YES. Managing property is expressly considered a real estate activity under existing New Mexico real estate licensing laws, and requires a broker's license.
According to the Real Estate Brokers statute, Property Management is defined as including:
the showing, renting and leasing of real property, the collection and disbursement of funds on behalf of other persons, the supervision of employees as specified in the management agreement, the supervision of maintenance and repair work, handling of tenant relations, and/or preparation of financial reports.
YES. For example, employees of the property owner or of qualifying broker, acting on the owner's or broker's behalf with respect to the property, if the acts are performed in the regular course of or incident to the management of the property.
For more information about these and other New Mexico property management requirements and exceptions, please contact the New Mexico Real Estate Commission.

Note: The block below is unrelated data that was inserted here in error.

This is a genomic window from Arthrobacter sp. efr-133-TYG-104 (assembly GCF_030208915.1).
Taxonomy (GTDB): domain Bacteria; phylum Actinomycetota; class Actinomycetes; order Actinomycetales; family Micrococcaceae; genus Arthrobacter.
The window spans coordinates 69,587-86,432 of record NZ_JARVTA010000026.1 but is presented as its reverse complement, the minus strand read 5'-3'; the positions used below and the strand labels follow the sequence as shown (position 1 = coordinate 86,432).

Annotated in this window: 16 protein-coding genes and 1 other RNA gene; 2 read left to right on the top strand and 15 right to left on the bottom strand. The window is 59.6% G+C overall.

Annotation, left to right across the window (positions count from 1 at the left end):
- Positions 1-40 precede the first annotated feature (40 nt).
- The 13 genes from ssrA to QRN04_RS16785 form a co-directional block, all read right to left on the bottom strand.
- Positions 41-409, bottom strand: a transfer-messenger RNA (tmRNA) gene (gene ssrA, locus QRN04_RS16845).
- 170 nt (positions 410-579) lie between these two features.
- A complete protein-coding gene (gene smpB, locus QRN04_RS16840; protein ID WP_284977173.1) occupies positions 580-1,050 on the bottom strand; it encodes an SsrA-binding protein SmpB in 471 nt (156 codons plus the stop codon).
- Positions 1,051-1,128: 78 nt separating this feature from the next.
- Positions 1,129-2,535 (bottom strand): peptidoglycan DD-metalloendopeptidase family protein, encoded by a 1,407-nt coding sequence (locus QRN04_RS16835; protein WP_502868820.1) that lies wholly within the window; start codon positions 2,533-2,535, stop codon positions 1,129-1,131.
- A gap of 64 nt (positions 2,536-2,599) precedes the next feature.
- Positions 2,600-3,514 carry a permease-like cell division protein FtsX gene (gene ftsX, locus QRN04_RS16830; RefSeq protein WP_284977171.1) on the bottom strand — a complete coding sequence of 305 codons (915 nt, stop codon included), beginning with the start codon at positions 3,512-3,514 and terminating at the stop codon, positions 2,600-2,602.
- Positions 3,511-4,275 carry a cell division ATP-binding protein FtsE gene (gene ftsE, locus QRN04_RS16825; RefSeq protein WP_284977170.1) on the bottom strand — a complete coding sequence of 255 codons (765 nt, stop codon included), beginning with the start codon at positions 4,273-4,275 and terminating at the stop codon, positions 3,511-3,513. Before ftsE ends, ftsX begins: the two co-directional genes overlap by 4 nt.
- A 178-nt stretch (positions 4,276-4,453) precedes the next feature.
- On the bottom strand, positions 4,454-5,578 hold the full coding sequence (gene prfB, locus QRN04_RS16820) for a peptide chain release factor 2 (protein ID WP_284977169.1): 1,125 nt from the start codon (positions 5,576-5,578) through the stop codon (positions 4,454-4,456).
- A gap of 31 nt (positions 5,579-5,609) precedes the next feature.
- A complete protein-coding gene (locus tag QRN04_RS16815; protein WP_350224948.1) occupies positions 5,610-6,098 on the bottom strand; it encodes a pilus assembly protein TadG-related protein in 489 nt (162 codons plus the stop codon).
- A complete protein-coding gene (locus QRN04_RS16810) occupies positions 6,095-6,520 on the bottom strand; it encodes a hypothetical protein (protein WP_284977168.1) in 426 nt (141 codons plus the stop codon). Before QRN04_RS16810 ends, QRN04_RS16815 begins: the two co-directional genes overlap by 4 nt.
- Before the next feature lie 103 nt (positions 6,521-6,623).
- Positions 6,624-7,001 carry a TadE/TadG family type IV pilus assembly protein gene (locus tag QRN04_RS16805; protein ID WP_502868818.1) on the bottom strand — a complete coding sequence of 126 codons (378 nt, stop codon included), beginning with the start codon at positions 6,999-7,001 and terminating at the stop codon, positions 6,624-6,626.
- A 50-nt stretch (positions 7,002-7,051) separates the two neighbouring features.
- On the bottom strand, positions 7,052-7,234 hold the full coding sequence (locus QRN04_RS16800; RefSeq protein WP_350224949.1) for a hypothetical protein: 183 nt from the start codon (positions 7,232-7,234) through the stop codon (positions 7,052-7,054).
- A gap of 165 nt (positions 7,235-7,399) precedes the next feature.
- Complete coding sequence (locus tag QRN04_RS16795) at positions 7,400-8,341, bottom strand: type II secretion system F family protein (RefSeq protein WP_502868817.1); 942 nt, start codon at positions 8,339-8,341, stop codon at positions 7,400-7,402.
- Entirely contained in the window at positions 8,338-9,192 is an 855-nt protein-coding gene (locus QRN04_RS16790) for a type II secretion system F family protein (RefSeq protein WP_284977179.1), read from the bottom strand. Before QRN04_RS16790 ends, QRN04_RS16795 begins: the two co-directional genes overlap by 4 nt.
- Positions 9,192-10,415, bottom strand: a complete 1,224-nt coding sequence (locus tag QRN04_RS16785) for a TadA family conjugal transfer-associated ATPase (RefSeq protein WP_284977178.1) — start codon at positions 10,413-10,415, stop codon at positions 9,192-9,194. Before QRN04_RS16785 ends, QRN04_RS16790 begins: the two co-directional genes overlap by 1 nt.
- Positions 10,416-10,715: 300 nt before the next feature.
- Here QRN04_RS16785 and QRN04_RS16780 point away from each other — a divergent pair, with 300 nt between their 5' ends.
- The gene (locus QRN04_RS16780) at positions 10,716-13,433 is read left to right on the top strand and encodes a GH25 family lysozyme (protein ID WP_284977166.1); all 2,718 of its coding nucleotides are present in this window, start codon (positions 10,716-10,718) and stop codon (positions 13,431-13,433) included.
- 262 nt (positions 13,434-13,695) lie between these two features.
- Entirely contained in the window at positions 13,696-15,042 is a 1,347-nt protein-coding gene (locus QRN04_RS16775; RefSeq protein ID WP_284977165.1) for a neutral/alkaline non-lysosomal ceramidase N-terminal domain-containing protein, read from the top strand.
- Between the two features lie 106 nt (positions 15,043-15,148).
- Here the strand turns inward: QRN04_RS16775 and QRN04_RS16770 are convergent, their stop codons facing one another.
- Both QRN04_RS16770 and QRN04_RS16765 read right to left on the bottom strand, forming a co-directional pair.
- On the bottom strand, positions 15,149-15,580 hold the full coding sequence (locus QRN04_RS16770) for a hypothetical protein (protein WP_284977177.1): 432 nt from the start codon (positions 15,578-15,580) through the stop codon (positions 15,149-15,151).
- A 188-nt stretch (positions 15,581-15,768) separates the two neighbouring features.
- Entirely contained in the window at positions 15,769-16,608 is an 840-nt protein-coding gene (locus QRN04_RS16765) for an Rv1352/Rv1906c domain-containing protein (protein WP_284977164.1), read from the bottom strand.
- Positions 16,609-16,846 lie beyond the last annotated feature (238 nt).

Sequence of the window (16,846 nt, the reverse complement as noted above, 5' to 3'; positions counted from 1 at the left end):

Before hiring a property manager to manage your New Mexico rental property, you should always check that he or she is licensed appropriately.
There is no requirement that a community association manager or condo association manager in New Mexico hold a real estate broker's license.
New Mexico qualifying broker licensing requirements include:
New Mexico associate broker licensing requirements include:
For more information about these and other licensing requirements, please contact the New Mexico Real Estate Commission. Specific information about licensing may be found at the Commission's Licensing Requirements webpage.